Islamic Revival in China
Today, Islam is experiencing a modest revival in China. According to data provided by the San Diego State University’s International Population Center to U.S. News & World Report, China has 65.3 million Muslims4. Chinese Muslims attend the Hajj, or annual pilgrimage to Mecca, in large numbers, and a range of Islamic educational institutions have been developed to meet the needs of the growing community. Besides local institutions, a number of Chinese Muslim students have travelled abroad to study at international Islamic universities in Egypt, Syria, Saudi Arabia, Pakistan, Iran, and Malaysia.5
Jackie Armijo writes in the Harvard Quarterly on Islamic Education in China:
“Over the past twenty years, throughout all of China (except for Xinjiang), mosques have organized classes in Arabic and Islamic studies for all members of their community, from three-year olds in pre-school programs, to eighty-year old retirees determined to study the Qur’an and learn about their faith in their twilight years. In addition to government-run Islamic colleges, communities have also established independent schools.”
Chinese Muslim women are playing an extraordinarily active role in the revival of Islamic education in China. They are not only gaining Islamic knowledge through public and private Islamic colleges, but also travelling abroad to study Islam overseas. Some are establishing schools for girls, especially in the poorer Muslim regions of China. [Read more: Women in Islam]
Chinese Islamic Culture
Inevitably, Muslims in China have over the centuries, developed an indigenous Chinese Islamic culture, often synthesizing elements of Chinese culture with their Islamic forms. Mosques in Western China have traditional minarets and other elements of mosque architecture seen in other parts of the world, like the Id Kah mosque pictured above. However mosques in Eastern China, resemble pagodas, and represent traditional Chinese architecture with its emphasis on symmetry.
Chinese restaurants run by Muslims serve halal Chinese food that adheres to Islamic dietary laws. Chinese Muslims have even developed their own form of Arabic Calligraphy, known as Sini. This form of calligraphy is used extensively in mosques in eastern China.
The extent to which Islam is interwoven into China’s national fabric can be gauged from this quote from the Aramco World Magazine special issue on “Muslims in China”, where John Lawton writes:
Bin Lanzhou (Lanchow), on the banks of the Yellow River, cradle of Chinese civilization, a Muslim mosque and madrasa seminary stand side by side with Buddhist shrines in White Pagoda Park. And in the park each morning, hundreds of rhythmically twisting Chinese do their daily Tai Ji workout – daily gymnastics – just as devout young Muslim clerics begin a day of study and prayer.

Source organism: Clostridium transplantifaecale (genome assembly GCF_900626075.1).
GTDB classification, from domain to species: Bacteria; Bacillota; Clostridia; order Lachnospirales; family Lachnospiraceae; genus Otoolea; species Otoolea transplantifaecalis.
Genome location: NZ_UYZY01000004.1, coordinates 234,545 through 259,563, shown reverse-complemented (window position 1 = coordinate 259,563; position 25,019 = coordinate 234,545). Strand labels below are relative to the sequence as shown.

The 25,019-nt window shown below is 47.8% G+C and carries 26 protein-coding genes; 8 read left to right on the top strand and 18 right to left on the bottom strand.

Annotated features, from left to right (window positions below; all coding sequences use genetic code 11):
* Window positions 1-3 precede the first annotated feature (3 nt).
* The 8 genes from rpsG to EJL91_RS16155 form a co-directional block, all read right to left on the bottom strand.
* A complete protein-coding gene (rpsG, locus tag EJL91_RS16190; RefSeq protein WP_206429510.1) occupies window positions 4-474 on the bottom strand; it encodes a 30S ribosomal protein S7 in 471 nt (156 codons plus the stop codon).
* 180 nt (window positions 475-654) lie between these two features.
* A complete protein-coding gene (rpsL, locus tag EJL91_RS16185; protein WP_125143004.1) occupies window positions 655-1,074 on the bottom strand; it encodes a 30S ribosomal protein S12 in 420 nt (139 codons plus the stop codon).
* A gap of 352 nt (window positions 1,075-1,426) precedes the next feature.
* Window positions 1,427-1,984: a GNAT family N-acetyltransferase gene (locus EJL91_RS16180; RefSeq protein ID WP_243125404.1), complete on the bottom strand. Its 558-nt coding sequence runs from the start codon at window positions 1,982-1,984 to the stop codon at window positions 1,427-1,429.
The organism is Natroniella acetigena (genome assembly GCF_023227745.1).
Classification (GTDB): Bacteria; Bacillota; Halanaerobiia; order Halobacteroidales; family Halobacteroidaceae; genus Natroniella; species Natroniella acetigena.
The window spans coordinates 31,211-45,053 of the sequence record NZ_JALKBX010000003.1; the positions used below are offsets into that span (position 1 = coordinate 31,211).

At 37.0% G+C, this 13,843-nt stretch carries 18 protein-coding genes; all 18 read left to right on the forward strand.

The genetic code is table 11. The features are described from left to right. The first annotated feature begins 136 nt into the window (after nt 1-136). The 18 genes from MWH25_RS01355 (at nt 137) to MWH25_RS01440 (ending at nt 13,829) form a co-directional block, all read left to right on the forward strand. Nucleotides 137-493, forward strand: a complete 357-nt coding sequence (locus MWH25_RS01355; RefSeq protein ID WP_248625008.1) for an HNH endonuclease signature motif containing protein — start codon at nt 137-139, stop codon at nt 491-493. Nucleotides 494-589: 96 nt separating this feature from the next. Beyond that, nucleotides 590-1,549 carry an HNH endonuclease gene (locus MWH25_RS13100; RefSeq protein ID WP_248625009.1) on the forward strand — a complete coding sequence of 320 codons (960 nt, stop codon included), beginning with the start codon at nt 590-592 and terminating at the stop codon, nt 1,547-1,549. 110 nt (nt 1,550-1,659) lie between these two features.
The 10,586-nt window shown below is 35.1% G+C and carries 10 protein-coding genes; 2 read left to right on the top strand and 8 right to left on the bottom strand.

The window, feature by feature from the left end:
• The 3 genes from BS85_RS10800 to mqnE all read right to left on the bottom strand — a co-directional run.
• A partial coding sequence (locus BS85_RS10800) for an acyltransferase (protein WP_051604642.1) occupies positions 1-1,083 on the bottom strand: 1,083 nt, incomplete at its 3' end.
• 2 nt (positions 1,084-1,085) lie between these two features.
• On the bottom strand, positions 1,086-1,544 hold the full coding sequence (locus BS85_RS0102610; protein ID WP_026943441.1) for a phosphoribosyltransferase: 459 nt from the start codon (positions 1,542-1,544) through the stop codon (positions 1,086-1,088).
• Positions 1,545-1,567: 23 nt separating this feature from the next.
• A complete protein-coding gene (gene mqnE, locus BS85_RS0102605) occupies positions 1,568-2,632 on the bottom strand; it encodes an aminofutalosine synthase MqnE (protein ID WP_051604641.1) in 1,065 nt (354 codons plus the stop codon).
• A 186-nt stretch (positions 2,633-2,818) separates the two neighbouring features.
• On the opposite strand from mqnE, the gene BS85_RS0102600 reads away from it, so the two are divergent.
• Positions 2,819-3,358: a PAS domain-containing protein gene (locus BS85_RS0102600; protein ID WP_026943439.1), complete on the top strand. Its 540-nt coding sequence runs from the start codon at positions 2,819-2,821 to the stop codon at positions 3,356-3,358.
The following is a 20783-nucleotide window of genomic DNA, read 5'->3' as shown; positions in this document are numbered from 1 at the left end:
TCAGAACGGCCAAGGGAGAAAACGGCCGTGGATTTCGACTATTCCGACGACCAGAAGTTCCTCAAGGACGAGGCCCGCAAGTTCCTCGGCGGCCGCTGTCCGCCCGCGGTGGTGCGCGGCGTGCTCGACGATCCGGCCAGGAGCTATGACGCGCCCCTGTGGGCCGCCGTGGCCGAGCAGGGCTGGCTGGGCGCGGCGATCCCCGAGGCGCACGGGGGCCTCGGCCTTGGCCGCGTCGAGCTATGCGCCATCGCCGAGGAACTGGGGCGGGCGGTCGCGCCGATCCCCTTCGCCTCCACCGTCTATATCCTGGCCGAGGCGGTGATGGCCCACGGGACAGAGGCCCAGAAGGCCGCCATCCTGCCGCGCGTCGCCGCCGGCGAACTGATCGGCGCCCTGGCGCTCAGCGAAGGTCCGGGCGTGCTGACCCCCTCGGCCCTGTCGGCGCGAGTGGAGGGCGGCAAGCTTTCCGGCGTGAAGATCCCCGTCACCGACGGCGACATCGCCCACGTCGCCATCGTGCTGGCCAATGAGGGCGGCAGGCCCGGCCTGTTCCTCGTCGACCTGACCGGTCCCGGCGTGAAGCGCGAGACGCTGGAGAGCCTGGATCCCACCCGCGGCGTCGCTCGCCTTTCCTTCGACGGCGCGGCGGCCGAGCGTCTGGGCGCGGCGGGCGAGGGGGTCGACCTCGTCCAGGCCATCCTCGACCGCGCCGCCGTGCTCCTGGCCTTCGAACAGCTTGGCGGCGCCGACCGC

• At Xian (Sian), formerly Ch’ang-an, “City of Eternal Peace” and capital of 11 dynasties, the Great Mosque, the largest mosque in China, is proudly displayed to visitors as part of China’s national heritage – along with the life-size terra cotta army of Emperor Qin Shi Huang-Ti.
• At Turpan oasis, on the edge of the Gobi Desert, teenagers turn their Mao-style peaked caps back-to-front to pray – foreheads to the ground, facing Makkah (Mecca) – in a mosque resembling a Qing (Ch’ing) Dynasty pavilion.
In recent years, the Xinjiang province of China has been in the news due to political unrest fueled by ethnic tensions between Uyghur Muslims and the Chinese authorities. The unrest is marked by a harsh crackdown of the East Turkestan independence movement.
Islam in China: The Future
The Chinese federal government has relaxed some of its earlier repressive policies with regards to minorities. Muslims are now playing an increasingly active role in local administration. There are gains in cultural freedom as well, with the ability for Muslims to print newspapers and books, and to produce television programs and films in their own languages.
Rapidly expanding ties between China and several Muslim countries will continue to influence the growth of Islam in China. Outside of China, UAE is the largest trade hub for Chinese goods. In recent years, China assisted in the establishment of an Islamic bank in Bahrain that will engage in Shariah-compliant real estate investments in China. [Learn more: Islamic Finance]
Islam in China is growing at a phenomenal pace that is perhaps at par with the growth of Islam worldwide. Key accomplishments of the Chinese Muslims, include not only the establishment of indigenous Chinese Muslim institutions, but also scholarly achievements such as the translation of the Holy Quran into Mandarin and other languages spoken by Chinese Muslims such as Hue, Kyrgyz, Kazak, Uzbek, Uigur, and others.
Indeed, the faith and patience of Chinese Muslims have ensured that over the centuries, the mulberry of Islam is slowly turning into gleaming silk.